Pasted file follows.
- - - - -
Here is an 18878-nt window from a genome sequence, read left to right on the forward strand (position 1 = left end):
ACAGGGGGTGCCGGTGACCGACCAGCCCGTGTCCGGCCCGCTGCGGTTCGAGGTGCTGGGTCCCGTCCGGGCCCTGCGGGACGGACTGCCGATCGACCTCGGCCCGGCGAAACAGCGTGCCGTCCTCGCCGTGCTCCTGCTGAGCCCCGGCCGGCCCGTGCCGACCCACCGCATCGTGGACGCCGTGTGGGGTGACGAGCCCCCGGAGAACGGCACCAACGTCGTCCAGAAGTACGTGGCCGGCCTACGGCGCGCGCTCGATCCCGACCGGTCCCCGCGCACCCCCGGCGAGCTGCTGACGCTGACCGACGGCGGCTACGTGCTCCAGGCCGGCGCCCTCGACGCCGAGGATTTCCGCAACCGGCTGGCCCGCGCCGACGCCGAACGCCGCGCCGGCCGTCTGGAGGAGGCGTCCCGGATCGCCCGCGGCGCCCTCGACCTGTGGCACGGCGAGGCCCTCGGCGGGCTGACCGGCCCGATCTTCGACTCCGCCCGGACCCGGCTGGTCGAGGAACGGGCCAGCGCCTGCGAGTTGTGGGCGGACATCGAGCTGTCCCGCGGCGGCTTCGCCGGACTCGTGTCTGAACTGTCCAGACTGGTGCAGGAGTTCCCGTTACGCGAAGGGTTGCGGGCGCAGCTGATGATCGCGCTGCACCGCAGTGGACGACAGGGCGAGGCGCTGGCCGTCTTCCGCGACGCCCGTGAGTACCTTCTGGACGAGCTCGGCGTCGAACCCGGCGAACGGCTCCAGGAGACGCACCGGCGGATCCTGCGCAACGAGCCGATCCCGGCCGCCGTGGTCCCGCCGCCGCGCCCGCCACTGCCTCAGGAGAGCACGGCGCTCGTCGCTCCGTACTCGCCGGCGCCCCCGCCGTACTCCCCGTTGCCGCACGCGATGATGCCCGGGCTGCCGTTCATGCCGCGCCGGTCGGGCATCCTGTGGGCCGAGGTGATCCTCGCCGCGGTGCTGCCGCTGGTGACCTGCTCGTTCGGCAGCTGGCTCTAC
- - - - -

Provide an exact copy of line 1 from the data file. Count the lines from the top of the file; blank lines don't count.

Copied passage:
Here is an 18878-nt window from a genome sequence, read left to right on the forward strand (position 1 = left end):